American Elephants

Online News Consumers Outnumber Newspaper Readers. by The Elephant's Child

For the first time, according to the Pew Research Center, a larger percentage of Americans (46%) get their news online than get their news from newspapers (40%).  Only local television news (50%) still surpasses online  as a source of news for Americans, and its advantage is shrinking.

This change has major implications for American politics, how it operates and how it is consumed.  For decades, political and communications strategists have designed and scheduled their events and the contents of campaigns around how they look and sound on television. Everything is scheduled around the days’ main message in key sound bites near the beginning of the event, staged by 2 p.m. to allow enough time for editing to make the evening newscast.

The goal has been to design the campaign to fit their best moments into an 8-12 second capsule comment to deliver to the folks at home.  Yet the political world has changed with ever-present cell phone cameras ready to capture unintended moments uploaded to YouTube instantly.  Casual comments are quoted on Twitter.  Neither politicians nor their handlers are prepared to have their every waking moment recorded in permanent form.  An unfortunate moment,  an unguarded comment can and will be recorded to appear in an opponent’s campaign advertising.

The changes are not well understood.  People shop online for the news that fits their preconceptions, or news that is comfortable for them.  How many deliberately search for the uncomfortable, the news from political opponents?  Too, people bring to their search their own education and knowledge.  Are they looking to increase their knowledge or are they online in a search for funny things, porn or recipes?  In theory, reading many commenters’ views of an event would help to sort out what is real and what is not.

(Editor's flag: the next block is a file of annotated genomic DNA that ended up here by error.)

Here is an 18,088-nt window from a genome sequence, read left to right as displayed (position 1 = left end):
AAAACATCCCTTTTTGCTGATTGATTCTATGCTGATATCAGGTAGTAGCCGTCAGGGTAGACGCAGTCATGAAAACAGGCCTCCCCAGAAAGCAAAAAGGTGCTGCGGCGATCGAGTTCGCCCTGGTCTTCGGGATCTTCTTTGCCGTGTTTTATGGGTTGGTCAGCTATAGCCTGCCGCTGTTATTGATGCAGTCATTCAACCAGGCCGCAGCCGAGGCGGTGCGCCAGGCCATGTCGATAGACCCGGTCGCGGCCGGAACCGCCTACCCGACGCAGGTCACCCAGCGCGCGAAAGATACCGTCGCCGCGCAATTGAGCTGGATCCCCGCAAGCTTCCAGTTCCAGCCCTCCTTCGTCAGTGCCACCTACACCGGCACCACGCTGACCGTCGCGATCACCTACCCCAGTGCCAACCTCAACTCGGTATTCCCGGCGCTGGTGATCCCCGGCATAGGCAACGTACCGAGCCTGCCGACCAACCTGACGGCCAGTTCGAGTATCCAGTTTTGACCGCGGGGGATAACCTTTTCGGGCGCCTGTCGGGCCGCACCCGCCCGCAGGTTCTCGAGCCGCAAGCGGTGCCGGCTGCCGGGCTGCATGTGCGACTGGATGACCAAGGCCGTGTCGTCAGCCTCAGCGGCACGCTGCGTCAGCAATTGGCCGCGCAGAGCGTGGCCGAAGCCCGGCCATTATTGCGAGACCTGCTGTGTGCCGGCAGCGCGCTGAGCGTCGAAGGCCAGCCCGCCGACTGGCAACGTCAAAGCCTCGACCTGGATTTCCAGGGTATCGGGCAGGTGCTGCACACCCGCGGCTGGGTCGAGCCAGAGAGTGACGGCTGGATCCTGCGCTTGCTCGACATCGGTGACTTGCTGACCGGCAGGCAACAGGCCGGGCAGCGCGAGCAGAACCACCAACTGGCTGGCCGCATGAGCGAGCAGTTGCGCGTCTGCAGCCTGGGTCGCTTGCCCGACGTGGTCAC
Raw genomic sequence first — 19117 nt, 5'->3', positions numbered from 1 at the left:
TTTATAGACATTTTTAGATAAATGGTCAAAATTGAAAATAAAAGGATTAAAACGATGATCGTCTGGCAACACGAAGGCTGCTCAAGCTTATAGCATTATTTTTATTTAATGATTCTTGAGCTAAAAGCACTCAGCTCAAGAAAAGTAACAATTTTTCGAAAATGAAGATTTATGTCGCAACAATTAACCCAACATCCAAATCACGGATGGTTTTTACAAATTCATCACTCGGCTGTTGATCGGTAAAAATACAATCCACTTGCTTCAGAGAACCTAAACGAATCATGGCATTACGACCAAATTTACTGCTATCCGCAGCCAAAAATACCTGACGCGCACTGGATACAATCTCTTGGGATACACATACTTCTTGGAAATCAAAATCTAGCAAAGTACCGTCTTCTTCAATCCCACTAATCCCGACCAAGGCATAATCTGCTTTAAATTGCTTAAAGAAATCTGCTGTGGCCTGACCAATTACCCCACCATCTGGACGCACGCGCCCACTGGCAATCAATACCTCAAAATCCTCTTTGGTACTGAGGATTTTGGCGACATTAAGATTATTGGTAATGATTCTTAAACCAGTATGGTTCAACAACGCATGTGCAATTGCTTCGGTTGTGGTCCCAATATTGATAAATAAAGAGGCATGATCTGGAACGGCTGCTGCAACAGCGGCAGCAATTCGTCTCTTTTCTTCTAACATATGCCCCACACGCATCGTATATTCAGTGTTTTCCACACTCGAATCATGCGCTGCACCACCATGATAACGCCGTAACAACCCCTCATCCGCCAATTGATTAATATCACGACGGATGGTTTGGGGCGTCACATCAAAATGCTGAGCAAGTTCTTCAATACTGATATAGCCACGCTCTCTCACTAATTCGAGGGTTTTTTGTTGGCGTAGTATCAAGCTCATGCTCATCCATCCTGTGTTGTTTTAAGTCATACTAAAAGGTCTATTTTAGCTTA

Many of the country’s leading economists have blogs.  Top scientists have blogs.  Every governmental agency has a website where statistics are posted.  Many top lawyers, historians, and experts in every field are available online.  There a number of websites that feature lectures by prominent professors on an array of subjects.  Even the photos from the Hubble telescope are available.  But human nature being what it is, probably more people search for entertainment than knowledge. Is there a natural advantage for the straightforward and honest person over the carefully packaged candidate?

Andrew Malcolm of the Los Angeles Times explores the phenomenon  here.  But no one can really predict just where the online world is going. When television was first introduced, the claims were extravagant. People would be watching symphonies, opera, the best of theater, learning about history,society would improve. That didn’t work out too well.

Our founders, with their knowledge of the best of philosophers and thought from few, but more precious, books did an amazing job of writing a Constitution and Bill of Rights that have served us well for 230 years—the world’s oldest.

Human nature being what it is, our Constitution is seldom imitated—that bit about “We the People” allowing a few basic duties to a subservient government and retaining the rest of the rights and duties for the people—has just been way too scary for constitution writing bureaucrats anywhere. Human nature being what it is, the freedom our Constitution gave us requires constant defense from a people who look to the sources of information for entertainment, and recipes, and funny stuff.


What’s So Scary? It’s Mommy Blowing Her Nose! by The Elephant's Child

Something new and startling for five-and-a-half -month-old Emerson, turns out to be—his mother blowing her nose.  He was so cute, she can’t resist doing it over and over.

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